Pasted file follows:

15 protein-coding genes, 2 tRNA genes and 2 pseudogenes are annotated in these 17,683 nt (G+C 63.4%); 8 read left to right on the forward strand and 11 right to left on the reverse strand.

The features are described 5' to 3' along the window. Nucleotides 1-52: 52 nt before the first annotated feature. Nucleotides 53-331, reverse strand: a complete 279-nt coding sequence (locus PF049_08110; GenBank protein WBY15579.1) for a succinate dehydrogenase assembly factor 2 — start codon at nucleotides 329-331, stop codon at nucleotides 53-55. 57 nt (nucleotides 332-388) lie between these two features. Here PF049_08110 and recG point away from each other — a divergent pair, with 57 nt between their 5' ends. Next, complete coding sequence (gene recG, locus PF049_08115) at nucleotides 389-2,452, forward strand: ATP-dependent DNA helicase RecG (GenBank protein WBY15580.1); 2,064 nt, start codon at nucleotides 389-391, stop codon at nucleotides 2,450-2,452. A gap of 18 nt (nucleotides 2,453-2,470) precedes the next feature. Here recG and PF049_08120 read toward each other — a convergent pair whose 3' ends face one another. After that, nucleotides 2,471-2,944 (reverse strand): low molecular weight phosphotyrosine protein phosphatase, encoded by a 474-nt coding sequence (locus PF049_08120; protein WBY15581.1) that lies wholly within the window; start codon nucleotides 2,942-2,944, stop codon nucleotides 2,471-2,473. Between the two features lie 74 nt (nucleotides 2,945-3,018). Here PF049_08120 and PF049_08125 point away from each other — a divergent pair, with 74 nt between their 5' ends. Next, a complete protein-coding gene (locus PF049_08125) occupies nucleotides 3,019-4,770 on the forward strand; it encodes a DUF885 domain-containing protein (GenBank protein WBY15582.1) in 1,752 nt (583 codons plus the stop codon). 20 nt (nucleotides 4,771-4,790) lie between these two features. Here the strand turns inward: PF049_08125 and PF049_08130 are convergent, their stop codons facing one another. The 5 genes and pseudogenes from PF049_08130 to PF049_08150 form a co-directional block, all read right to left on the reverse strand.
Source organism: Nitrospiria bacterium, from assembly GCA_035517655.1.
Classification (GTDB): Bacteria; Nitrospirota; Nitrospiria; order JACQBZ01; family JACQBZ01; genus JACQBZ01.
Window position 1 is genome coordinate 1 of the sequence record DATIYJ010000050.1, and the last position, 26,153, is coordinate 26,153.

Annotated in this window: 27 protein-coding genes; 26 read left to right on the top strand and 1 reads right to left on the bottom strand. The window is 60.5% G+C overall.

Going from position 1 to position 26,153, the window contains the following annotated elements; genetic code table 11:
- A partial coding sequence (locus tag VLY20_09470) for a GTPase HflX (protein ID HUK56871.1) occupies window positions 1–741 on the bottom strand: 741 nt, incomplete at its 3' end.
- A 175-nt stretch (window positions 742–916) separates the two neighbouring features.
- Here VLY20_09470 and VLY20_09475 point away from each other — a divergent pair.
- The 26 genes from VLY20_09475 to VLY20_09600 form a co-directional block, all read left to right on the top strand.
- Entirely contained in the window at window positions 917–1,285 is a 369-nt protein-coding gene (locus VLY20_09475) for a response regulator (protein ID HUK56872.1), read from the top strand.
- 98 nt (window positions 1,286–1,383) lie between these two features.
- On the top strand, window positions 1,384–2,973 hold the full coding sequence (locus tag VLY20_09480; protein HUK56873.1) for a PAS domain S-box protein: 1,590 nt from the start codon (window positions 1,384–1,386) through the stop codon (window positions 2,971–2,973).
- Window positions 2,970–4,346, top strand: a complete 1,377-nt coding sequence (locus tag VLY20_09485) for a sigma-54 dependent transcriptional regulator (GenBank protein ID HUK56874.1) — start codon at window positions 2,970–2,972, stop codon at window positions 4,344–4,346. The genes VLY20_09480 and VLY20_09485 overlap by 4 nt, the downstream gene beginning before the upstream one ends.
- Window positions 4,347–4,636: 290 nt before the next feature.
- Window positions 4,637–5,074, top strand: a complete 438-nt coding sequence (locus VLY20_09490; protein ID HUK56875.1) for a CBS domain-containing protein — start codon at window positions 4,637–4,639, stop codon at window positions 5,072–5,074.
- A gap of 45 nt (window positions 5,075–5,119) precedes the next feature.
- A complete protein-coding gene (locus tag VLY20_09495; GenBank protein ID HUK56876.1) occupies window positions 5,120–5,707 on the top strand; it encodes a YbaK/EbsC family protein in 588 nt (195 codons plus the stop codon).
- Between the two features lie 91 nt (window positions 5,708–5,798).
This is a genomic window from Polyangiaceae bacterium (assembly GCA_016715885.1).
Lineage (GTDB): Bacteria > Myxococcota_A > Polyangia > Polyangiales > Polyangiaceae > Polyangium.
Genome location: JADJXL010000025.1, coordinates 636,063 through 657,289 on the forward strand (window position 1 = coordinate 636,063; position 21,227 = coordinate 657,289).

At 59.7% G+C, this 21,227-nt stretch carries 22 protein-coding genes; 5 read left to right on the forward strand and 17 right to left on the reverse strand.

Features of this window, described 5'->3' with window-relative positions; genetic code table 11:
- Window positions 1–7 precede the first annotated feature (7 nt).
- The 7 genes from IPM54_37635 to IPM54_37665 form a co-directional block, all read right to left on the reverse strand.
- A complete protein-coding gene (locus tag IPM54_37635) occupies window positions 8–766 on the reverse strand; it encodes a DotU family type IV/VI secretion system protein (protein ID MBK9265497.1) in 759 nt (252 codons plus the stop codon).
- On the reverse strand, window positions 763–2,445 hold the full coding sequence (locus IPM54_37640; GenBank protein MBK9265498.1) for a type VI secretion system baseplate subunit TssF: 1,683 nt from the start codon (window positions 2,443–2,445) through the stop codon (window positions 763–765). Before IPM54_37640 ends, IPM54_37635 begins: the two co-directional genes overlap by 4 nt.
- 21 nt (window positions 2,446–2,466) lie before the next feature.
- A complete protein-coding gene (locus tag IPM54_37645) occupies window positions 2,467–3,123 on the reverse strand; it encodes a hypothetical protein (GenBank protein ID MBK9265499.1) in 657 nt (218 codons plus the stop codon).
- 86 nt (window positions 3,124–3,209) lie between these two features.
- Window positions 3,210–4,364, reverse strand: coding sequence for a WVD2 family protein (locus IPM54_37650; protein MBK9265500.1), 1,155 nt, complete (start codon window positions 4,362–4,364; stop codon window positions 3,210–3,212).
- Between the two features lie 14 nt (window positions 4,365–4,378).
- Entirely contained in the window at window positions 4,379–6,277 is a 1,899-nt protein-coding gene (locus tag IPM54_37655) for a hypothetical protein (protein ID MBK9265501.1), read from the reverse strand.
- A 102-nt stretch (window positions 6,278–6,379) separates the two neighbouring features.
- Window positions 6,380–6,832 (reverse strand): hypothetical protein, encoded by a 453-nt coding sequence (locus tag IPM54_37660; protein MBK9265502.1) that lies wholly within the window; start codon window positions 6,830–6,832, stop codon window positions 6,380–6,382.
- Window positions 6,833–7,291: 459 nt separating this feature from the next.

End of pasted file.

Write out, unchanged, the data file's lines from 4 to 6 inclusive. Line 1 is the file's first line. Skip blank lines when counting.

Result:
Classification (GTDB): Bacteria; Nitrospirota; Nitrospiria; order JACQBZ01; family JACQBZ01; genus JACQBZ01.
Window position 1 is genome coordinate 1 of the sequence record DATIYJ010000050.1, and the last position, 26,153, is coordinate 26,153.

Annotated in this window: 27 protein-coding genes; 26 read left to right on the top strand and 1 reads right to left on the bottom strand. The window is 60.5% G+C overall.